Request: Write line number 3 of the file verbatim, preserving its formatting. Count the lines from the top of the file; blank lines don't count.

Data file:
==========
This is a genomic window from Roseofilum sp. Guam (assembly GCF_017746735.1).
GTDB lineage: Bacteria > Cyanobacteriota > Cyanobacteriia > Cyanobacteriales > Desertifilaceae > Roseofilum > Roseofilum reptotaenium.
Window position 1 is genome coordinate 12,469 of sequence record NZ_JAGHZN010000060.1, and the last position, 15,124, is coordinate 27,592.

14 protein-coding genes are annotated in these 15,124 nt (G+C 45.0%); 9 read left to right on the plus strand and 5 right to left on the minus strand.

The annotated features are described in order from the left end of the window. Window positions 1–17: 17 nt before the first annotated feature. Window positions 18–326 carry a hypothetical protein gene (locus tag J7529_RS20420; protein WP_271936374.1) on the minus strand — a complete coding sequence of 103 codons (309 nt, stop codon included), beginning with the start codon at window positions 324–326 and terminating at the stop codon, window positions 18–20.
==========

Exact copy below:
Window position 1 is genome coordinate 12,469 of sequence record NZ_JAGHZN010000060.1, and the last position, 15,124, is coordinate 27,592.